Huck Porter is a poker prodigy, having been groomed by his father (much to the chagrin of his mother) from a young age . Every year the local church hosts an annual Texas Hold'em tournament and sends the winner to Las Vegas to play in a high stakes tournament. The standing agreement is that whatever money is won will be split between the winner and the struggling community. Huck's father has been the tournament champion for the last three years and it's only as his father is dying that a new tournament champion is named:  Mr. Abbott, the meanest math teacher to ever dust an eraser. When Mr. Abbott stiffs the town by refusing to split his earnings, Huck sees this as an insult against his father who once donated all of his winnings to the town. As a result, Huck decides it's time to humble Mr. Abbott both in the classroom and at the poker table.

While the opening chapter offers a lot of promise (Huck and the other poker players are being robbed at gun point in an elevator), it quickly loses momentum from there. The premise of a small time, small bets poker tournament being used as a means of sustaining an economically depressed community is far fetched and Mr. Abbott is almost cartoonishly evil in his tyranny over the classroom. In addition, Huck is dealing with some pretty heavy conflicts, but they're glossed over and resolved in simplistic ways.

For the target audience, which I assume to be 13-15 year old boys, this is probably a good read (especially for struggling readers) for all the reasons that I didn't like it. While the chapters are short and keep the action moving along, there's not a lot of description or character development, and there are several implausible situations/details that will probably sneak right on past a young reader. While I will certainly recommend the book to my students, it's not something that offers satisfaction to a more sophisticated reading audience.  

Thursday, December 19, 2013

No Child Left Behind Taken to Task

The Death and Life of the Great American School System
by Diane Ravitch
Published by Basic Books
4 Out of 5 Stars

I have been a public school teacher for less than a decade and already I'm suffering severe whiplash from the various educational fads that come and go at the speed of light. When I left college, I was excited about the opportunity to share great literature with my students, to explore universal themes that have shaped and influenced humanity, to encourage them to be avid readers and competent writers, to help them think for themselves and to eloquently articulate their thoughts and beliefs while still respecting and listening to those who opposed them. Imagine my disappointment when I found that the main focus of my job was to teach my students how to speed read a passage, correctly answer the related multiple choice questions, and to provide one well-written open response to a given prompt--all in 25 minutes. I wanted to help my students become literate and thoughtful individuals who will become responsible and informed citizens; my government, however, wants me to churn out professional test takers. Welcome to the world of No Child Left Behind.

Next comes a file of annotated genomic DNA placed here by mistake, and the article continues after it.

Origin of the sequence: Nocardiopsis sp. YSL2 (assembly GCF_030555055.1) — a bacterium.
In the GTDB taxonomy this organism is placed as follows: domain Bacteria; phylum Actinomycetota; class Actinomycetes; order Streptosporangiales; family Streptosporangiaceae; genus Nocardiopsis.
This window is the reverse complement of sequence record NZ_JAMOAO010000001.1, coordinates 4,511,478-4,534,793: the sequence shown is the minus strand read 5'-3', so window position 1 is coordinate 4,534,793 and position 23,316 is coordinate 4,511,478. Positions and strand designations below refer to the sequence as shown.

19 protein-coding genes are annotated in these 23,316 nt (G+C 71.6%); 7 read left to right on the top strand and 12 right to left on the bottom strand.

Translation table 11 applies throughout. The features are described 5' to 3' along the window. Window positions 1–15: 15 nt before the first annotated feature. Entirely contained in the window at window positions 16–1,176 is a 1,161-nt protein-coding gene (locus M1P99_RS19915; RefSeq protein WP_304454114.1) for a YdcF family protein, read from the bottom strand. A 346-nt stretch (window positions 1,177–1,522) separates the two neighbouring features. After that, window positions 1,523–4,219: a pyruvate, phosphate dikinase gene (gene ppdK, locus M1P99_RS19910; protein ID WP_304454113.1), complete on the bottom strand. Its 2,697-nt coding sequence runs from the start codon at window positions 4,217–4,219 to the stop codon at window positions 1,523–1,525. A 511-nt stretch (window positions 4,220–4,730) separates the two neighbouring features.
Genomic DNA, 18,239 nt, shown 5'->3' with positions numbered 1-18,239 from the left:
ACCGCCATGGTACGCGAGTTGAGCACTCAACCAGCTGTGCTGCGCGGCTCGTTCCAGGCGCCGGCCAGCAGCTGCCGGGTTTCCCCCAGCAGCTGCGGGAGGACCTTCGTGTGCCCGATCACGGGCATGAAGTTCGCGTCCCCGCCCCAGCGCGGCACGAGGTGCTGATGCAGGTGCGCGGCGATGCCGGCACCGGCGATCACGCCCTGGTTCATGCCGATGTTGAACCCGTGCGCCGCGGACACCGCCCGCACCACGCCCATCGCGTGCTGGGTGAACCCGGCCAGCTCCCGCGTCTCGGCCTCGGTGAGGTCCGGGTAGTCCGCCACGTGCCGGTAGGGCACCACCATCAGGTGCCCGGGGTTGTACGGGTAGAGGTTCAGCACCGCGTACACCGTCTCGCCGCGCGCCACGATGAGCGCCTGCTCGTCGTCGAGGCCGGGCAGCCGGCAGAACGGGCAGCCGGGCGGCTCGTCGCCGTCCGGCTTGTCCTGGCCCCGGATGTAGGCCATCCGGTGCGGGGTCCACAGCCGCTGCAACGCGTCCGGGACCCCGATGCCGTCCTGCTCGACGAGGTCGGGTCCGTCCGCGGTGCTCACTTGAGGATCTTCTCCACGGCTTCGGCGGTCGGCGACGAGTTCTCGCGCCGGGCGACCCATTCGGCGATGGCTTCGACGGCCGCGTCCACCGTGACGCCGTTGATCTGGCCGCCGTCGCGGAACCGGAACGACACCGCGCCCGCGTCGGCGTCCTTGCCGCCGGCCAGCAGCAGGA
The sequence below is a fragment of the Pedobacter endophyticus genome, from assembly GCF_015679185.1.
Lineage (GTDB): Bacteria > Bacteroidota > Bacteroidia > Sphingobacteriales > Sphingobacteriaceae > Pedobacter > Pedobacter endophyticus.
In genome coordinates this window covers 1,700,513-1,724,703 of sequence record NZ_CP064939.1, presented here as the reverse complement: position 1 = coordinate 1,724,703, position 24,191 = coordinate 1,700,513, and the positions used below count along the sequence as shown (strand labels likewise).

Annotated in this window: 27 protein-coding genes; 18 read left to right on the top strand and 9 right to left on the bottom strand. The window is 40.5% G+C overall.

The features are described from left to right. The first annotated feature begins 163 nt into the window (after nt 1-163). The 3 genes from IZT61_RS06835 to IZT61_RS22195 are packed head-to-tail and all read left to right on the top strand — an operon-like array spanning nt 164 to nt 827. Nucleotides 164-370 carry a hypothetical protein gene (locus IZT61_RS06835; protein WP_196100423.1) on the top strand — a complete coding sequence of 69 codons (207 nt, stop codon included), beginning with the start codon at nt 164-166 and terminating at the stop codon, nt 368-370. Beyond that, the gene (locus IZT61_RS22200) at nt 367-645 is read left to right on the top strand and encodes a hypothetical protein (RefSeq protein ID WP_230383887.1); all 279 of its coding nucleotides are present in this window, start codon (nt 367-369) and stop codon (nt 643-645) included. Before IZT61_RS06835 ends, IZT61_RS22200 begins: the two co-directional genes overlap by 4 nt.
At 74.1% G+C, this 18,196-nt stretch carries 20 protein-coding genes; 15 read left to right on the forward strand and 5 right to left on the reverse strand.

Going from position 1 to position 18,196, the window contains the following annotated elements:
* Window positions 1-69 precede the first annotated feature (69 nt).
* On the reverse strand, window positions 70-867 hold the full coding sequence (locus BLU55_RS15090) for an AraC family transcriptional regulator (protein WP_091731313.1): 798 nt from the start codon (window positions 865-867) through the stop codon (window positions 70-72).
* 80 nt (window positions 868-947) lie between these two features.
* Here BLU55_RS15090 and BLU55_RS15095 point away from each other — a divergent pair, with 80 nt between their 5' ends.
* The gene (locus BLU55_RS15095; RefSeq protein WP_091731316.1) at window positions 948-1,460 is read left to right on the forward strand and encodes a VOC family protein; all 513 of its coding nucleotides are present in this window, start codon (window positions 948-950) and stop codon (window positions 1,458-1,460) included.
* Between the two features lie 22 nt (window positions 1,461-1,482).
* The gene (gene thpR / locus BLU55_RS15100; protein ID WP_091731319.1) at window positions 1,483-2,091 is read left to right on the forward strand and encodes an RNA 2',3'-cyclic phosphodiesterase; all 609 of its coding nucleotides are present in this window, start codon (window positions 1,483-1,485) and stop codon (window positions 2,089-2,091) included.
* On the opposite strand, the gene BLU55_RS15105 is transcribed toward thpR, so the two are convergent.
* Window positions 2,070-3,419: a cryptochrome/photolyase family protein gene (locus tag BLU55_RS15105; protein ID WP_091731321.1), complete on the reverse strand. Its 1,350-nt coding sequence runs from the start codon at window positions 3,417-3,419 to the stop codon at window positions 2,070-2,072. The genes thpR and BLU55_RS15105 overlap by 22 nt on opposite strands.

Diane Ravitch's The Death and Life of the Great American School System takes No Child Left Behind to task and Ravitch willingly admits that she was once one of its fiercest champions. However, she now (just as candidly) admits that she was wrong and this book is her explanation of how she came to realize NCLB has been one of the most detrimental attempts at school reform. Others have lambasted Ravitch's mea culpa as "too little, too late" and have shamed her for being part of the government system that created this problem. However, I appreciate that, in this political climate, a public figure can actually have the integrity to say, "I was wrong" (as she quotes John Maynard Keynes, "When the facts change, I change my mind"). We have now lived with NCLB for nearly a decade and the facts are in.

NCLB is a grand aspiration; however, aspirations by their very nature often set their sights higher than what is attainable. I do not have a qualm with the hope that all children will receive a quality education and be able to attain certain standards of academic excellence. That is, after all, why I became a teacher. Yet this aspiration can only be reached in a perfect world where every child comes from the same economic background, has a support system at home that values and champions education, has the same intellectual capacity, and has the same intrinsic motivation to learn. To say that 100% of children in American schools will be proficient in reading and mathematics by 2014 is ridiculous; it is admirable as a hope, but not as a mandate. To borrow an analogy from Ravitch, that would be the equivalent of the government declaring that all crime in America will be eliminated by 2020 or that cancer will be cured by 2017--and, if not, then policemen and medical researchers will be fired, and ineffective police stations and hospitals will be shut down. That is essentially what is happening in American education. Schools that don't meet this deadline risk government takeover and teachers risk losing their jobs. They've given us an impossible task and will punish us if we fail to deliver the goods.